With the Australian Taxation Office very active in winding up companies for unpaid taxes, it is now commonplace for insolvency professionals to be faced with pending winding up petitions when considering an appointment as voluntary administrator. Obtaining an adjournment of the petition is often the first critical task in an administration.

But there is often little appreciation of the Court's expectations as to the factors that will justify an adjournment of the petition, to enable the administration to proceed; adjournments are often sought hastily and without much thought. This note sets out - with the benefit of the most recent decisions - the test for an adjournment, the expectations on supporting affidavit evidence and the relevant factors to address in that affidavit.

Test for an adjournment - section 440A, Corporations Act

A court will adjourn the hearing of an application for an order to wind up a company if the company is under administration, and the court is satisfied that it is in the interests of the company's creditors for the company to continue under administration rather than be wound up.1

For a court to adjourn the hearing, it must be satisfied that there is a "sufficient possibility," which is "more than mere optimistic speculation",2 that creditors' interests will be accommodated to a greater degree in an administration than in a winding up.3

Expectation on evidence and proof

The onus is on the party seeking the adjournment to satisfy the "sufficient possibility" test.4 That is, the administrator carries the burden.

There is no precise evidential standard of proof.5 It has been held that as long as a court can be persuaded that the evidence before it satisfies the test, a case can be made out.6 However it has been acknowledged that the standard requires "persuasive evidence" to enable it to be seen that there are assets that one form of external administration would produce a larger or accelerated dividend to creditors over the other.7 where this hope must be real and not a remote possibility.8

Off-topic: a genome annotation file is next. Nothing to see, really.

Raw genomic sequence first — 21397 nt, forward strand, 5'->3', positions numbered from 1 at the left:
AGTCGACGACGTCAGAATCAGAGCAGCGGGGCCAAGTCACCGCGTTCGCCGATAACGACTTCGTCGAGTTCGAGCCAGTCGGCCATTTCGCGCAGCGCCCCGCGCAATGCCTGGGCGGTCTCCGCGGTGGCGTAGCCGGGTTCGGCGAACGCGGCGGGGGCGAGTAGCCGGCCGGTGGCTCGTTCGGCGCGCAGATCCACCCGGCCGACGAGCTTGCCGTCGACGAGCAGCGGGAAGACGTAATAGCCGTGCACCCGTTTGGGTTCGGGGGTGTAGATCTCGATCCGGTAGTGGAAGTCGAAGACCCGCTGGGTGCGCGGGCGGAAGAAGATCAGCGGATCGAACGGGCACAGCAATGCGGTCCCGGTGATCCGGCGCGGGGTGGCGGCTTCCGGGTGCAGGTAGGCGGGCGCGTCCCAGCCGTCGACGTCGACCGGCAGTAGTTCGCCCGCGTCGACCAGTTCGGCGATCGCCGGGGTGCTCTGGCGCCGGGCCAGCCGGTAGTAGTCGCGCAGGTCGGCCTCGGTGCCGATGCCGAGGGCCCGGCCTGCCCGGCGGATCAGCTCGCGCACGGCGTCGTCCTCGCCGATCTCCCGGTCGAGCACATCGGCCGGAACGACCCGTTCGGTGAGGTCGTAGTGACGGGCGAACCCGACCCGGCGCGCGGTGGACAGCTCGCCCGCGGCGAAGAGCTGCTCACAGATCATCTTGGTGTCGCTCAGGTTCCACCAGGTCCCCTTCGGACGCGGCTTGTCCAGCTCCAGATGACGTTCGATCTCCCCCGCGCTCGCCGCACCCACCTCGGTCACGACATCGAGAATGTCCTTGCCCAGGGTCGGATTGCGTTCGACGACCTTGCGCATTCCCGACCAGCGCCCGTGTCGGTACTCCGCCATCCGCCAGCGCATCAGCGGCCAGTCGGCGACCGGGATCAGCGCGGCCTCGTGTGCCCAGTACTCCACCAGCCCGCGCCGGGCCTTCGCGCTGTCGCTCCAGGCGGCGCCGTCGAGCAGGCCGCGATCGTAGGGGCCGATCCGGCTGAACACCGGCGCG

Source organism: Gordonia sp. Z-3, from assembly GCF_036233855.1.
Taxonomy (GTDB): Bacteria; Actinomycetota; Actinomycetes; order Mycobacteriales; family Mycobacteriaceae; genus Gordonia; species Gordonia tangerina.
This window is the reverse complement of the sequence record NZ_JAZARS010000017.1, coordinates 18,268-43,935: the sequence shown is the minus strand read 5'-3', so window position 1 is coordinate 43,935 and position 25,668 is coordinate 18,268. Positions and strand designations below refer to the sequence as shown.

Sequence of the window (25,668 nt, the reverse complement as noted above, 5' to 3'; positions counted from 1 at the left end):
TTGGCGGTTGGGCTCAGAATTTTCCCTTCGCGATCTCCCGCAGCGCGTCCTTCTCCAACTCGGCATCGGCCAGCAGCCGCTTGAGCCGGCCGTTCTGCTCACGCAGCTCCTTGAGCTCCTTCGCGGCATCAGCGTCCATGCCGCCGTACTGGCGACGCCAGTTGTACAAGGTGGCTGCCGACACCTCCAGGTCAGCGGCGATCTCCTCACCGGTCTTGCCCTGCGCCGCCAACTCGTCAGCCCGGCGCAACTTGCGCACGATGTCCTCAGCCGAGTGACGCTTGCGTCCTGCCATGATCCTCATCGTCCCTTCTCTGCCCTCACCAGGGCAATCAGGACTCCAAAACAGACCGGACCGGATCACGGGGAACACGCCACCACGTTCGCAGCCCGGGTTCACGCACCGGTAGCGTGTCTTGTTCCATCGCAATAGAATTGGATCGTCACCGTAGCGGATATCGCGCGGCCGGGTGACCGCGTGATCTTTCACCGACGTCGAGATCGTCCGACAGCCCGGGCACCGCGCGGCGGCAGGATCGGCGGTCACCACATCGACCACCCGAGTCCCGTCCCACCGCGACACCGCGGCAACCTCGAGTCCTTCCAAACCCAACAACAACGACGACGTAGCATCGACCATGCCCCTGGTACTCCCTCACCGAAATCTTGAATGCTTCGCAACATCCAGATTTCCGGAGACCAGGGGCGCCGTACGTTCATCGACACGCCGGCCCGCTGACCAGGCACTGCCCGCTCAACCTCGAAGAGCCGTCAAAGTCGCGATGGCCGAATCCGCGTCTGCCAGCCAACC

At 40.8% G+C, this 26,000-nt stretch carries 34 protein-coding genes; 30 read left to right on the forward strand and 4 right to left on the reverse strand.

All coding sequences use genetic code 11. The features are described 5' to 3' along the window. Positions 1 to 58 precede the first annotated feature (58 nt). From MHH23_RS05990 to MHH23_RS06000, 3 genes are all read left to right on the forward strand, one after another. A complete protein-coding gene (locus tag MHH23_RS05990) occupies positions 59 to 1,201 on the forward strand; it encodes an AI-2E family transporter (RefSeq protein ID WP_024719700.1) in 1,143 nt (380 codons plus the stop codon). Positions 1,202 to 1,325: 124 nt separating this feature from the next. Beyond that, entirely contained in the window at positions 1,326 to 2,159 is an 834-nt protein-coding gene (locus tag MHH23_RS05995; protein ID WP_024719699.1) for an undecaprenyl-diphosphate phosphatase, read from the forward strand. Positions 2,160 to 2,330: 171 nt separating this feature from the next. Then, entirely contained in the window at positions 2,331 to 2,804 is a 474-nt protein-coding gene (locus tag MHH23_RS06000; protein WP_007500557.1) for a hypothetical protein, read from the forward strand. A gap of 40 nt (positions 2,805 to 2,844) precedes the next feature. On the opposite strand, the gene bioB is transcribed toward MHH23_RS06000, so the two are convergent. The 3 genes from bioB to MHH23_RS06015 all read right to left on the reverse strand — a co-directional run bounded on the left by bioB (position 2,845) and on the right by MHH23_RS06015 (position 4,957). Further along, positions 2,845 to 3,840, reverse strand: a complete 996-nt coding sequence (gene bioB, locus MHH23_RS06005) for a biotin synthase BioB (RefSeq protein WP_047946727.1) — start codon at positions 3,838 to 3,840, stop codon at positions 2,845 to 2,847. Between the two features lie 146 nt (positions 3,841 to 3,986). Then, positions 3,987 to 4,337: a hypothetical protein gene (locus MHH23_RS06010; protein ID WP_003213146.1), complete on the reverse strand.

Some authorities have considered this threshold to be too high where evidence is considered in isolation from the facts and decision.9 Others have regarded the overall standard to require a "substantial degree of persuasion" to satisfy a court that it is in the interest of the company’s creditors for the company to continue under administration, rather than be wound-up.10 It is unclear, however, if this relatively tough standard relates to the quality of the affidavit evidence or the overall balance of relevant factors (discussed below).

Importantly, however, it is clear that, where an adjournment is sought after a short period of time after an administrator is appointed, it has been regarded that little material is needed to justify a short adjournment.11 The longer the time an adjournment is sought after the appointment of an administrator, however, the amount and quality of material required to persuade the court will increase.12

Relevant factors to consider

The Courts have considered a range of factors to determine whether an adjournment will be granted in accordance with section 440A(2) of the Corporations Act.

Factors that support the granting of an adjournment include:

  • whether creditors could hope to receive a greater dividend on their debts from one form of external administration than the other;13
  • prospects of success of a cross-claim in relation to the debt underlying the winding up petition;14
  • the costs of winding up (compared to an administration);15
  • a realistic possibility that a large sale of the company's assets or business can be negotiated by an administrator;16
  • a realistic prospect that a deed of company arrangement may be proposed.17